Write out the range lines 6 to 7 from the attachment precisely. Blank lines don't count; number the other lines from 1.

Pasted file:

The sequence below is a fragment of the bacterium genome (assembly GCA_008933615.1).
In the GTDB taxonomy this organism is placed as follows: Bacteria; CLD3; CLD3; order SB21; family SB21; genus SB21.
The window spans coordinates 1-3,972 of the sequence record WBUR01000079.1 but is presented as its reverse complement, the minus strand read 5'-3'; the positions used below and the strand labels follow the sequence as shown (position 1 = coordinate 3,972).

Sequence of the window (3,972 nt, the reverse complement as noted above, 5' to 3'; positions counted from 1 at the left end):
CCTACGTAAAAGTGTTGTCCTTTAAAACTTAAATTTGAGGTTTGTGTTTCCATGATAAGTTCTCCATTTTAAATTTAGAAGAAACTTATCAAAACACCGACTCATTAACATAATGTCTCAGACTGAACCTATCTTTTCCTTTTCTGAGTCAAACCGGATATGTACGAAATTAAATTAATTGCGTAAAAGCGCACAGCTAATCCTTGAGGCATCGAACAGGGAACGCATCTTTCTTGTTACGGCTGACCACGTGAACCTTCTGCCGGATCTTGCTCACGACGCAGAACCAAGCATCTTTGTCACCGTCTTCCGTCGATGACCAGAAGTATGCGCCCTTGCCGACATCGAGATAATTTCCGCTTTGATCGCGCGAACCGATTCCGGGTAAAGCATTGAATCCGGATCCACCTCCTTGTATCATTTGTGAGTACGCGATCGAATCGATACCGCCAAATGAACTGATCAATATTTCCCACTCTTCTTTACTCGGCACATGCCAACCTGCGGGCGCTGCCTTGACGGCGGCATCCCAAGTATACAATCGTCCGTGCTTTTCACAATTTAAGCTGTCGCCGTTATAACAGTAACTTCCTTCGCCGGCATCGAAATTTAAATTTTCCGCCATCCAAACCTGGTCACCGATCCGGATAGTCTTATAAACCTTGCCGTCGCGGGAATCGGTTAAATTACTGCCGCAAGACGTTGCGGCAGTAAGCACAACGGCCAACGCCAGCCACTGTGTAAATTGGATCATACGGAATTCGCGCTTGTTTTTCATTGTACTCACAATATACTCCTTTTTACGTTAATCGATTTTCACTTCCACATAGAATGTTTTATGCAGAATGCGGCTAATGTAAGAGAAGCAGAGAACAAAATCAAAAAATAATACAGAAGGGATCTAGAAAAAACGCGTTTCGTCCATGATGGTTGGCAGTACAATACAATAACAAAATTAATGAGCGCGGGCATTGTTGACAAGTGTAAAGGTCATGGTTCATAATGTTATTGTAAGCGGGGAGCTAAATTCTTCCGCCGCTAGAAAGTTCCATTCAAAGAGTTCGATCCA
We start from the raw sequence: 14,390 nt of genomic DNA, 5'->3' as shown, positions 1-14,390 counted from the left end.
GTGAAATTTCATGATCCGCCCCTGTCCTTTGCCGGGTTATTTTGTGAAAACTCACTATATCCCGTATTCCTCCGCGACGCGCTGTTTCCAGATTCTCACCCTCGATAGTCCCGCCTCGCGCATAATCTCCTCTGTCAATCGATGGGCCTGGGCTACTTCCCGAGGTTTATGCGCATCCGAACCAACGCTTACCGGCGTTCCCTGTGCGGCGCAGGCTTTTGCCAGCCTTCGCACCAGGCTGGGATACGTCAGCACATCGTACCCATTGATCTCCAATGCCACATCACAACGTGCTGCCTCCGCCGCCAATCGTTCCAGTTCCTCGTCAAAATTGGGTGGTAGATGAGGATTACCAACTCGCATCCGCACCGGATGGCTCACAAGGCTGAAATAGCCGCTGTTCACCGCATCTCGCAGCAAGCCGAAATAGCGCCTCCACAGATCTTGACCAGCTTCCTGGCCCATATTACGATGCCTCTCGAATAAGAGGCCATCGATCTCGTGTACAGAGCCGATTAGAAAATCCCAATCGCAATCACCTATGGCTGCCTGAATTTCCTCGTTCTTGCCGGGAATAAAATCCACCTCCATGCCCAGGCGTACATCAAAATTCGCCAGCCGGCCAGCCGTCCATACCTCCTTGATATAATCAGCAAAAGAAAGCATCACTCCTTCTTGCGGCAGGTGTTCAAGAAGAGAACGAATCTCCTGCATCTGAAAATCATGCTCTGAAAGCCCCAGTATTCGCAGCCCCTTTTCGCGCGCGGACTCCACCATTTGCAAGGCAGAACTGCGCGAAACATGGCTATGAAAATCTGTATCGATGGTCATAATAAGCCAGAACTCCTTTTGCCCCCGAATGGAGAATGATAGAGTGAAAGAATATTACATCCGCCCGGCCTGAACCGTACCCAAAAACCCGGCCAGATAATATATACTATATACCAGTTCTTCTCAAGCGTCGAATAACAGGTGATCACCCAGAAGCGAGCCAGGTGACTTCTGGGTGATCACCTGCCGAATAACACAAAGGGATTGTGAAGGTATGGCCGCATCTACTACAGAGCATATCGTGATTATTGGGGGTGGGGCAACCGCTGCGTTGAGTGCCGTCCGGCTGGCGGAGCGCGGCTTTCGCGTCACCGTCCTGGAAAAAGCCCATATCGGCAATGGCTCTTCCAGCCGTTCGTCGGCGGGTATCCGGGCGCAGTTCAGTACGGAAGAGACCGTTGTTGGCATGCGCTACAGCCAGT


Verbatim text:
We start from the raw sequence: 14,390 nt of genomic DNA, 5'->3' as shown, positions 1-14,390 counted from the left end.
GTGAAATTTCATGATCCGCCCCTGTCCTTTGCCGGGTTATTTTGTGAAAACTCACTATATCCCGTATTCCTCCGCGACGCGCTGTTTCCAGATTCTCACCCTCGATAGTCCCGCCTCGCGCATAATCTCCTCTGTCAATCGATGGGCCTGGGCTACTTCCCGAGGTTTATGCGCATCCGAACCAACGCTTACCGGCGTTCCCTGTGCGGCGCAGGCTTTTGCCAGCCTTCGCACCAGGCTGGGATACGTCAGCACATCGTACCCATTGATCTCCAATGCCACATCACAACGTGCTGCCTCCGCCGCCAATCGTTCCAGTTCCTCGTCAAAATTGGGTGGTAGATGAGGATTACCAACTCGCATCCGCACCGGATGGCTCACAAGGCTGAAATAGCCGCTGTTCACCGCATCTCGCAGCAAGCCGAAATAGCGCCTCCACAGATCTTGACCAGCTTCCTGGCCCATATTACGATGCCTCTCGAATAAGAGGCCATCGATCTCGTGTACAGAGCCGATTAGAAAATCCCAATCGCAATCACCTATGGCTGCCTGAATTTCCTCGTTCTTGCCGGGAATAAAATCCACCTCCATGCCCAGGCGTACATCAAAATTCGCCAGCCGGCCAGCCGTCCATACCTCCTTGATATAATCAGCAAAAGAAAGCATCACTCCTTCTTGCGGCAGGTGTTCAAGAAGAGAACGAATCTCCTGCATCTGAAAATCATGCTCTGAAAGCCCCAGTATTCGCAGCCCCTTTTCGCGCGCGGACTCCACCATTTGCAAGGCAGAACTGCGCGAAACATGGCTATGAAAATCTGTATCGATGGTCATAATAAGCCAGAACTCCTTTTGCCCCCGAATGGAGAATGATAGAGTGAAAGAATATTACATCCGCCCGGCCTGAACCGTACCCAAAAACCCGGCCAGATAATATATACTATATACCAGTTCTTCTCAAGCGTCGAATAACAGGTGATCACCCAGAAGCGAGCCAGGTGACTTCTGGGTGATCACCTGCCGAATAACACAAAGGGATTGTGAAGGTATGGCCGCATCTACTACAGAGCATATCGTGATTATTGGGGGTGGGGCAACCGCTGCGTTGAGTGCCGTCCGGCTGGCGGAGCGCGGCTTTCGCGTCACCGTCCTGGAAAAAGCCCATATCGGCAATGGCTCTTCCAGCCGTTCGTCGGCGGGTATCCGGGCGCAGTTCAGTACGGAAGAGACCGTTGTTGGCATGCGCTACAGCCAGT